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Periodic Tales: The Curious Lives of the Elements

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I usually hate over-frequent picking up, reading, and putting a book down, but I think ‘Periodic Tales’ actually benefits from periodic pauses, so as to enable the brain to fully enjoy thinking through what has just been read, together with associated connections and ramifications.

Periodic Tales: The Curious Lives of the Elements eBook Periodic Tales: The Curious Lives of the Elements eBook

Periodic Tales tells that story very descriptively, reminding us how often we take advantage of our everyday objects, and how little we know about them, like how do they work, who invented them, or what they are made of.

From the gold, silver and lead of Portia’s caskets to the neon and chrome of Lolita’s America, elements both old and new are in fact deeply involved in our culture. Each chapter and even each sub-section tells a fun and fascinating tale along the way while we watch the author try (and sometimes fail) to add another element to his collection. the book is supposed to be about, not the chemistry of the elements, but their cultural significance, whatever that is, which is very ambitious of course and then.

Chemistry: A cultural history of the elements | Nature Chemistry: A cultural history of the elements | Nature

Born of the age of alchemy and harbouring the kind of mysterious influence that alchemists sought, phosphorus brought wealth to a few but misery to many. Book Review: Periodic Tales: A Cultural History of the Elements, from Arsenic to Zinc by Hugh Aldersey-Williams". Images Donate icon An illustration of a heart shape Donate Ellipses icon An illustration of text ellipses.In the sixteenth century, a principal iron ore was named haematite — the prefix 'haem' being derived from the Greek for blood. he is known for his bestselling book, Periodic Tales: A Cultural History of the Elements, from Arsenic to Zinc, which explains all the elements found in the periodic table and their origins. Only 92 chemical elements are stable; the 20-odd others are not, and sooner or later decay radioactively.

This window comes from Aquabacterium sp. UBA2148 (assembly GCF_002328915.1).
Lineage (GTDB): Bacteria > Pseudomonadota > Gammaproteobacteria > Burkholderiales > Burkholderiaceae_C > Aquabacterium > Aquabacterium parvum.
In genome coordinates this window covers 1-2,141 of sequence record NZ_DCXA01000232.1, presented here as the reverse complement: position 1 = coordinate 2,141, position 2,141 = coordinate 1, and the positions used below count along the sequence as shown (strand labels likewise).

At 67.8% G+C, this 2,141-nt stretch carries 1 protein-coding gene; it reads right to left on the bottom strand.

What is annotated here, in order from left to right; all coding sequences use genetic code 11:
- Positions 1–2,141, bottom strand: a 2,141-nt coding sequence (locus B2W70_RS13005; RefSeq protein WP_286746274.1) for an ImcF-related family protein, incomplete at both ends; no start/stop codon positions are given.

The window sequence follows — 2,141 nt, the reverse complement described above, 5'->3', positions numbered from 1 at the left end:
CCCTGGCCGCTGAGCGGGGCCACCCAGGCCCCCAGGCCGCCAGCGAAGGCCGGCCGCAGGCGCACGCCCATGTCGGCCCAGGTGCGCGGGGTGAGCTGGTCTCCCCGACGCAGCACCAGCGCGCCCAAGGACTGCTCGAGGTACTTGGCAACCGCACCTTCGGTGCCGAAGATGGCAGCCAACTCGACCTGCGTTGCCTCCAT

Periodic Tales - Penguin Books UK

While he is not always successful in procuring some of the rarer and more volatile elements, his avid curiosity and enthusiasm for chemistry and physics shine through in these lighthearted tales. This book aims to stimulate the reader to think anew about some of the relationships and differences between science and art, and to challenge some of the common notions about particular 'famous experiments'. This should not be taken too seriously as a criticism: Periodic Tales is great fun to read and an endless fund of unlikely and improbable anecdotes.

Here, he notes, he followed the poet Johann Wolfgang von Goethe, who in 1822 demonstrated iodine vapour and crystals for house guests in support of his controversial theory of colours. I learned what explodes when reacted with water, what makes our streetlights glow, what makes an object a certain color, and what possibly killed Napoleon (undetermined if it was the actual cause of death). However, if you're more interested in how people have felt about precious and useful metals, without the details of physical science, it's a well written book. of total matter and could be dismissed by an overenthusiastic mathematician while rounding up his figures. Delving into these elements also allows the author to explore interesting correlations around the time and geography of these elements being discovered.

Periodic Tales: The Curious Lives of the Elements

Instead, homeopathy is based on the premise that certain molecules retain the ‘memory’ of their having once been associated with something else, and if that sounds ridiculous,well, it is. Overall, this shift toward a cultural perspective of the elements is the novel kernel of Aldersey-Williams’s work, as he uses the Periodic Table as a map on his journey to understand the acquired cultural meanings behind the elements.

An Italian chemist and physician in Bologna, Vincenzo Menghini, roasted the blood of various birds, fish and mammals, including humans. He followed the same procedure with some modifications but can't seem to extract the phosphorus out. An article in the May 2013 issue of National Geographic looked at what was happening with creation of new elements.

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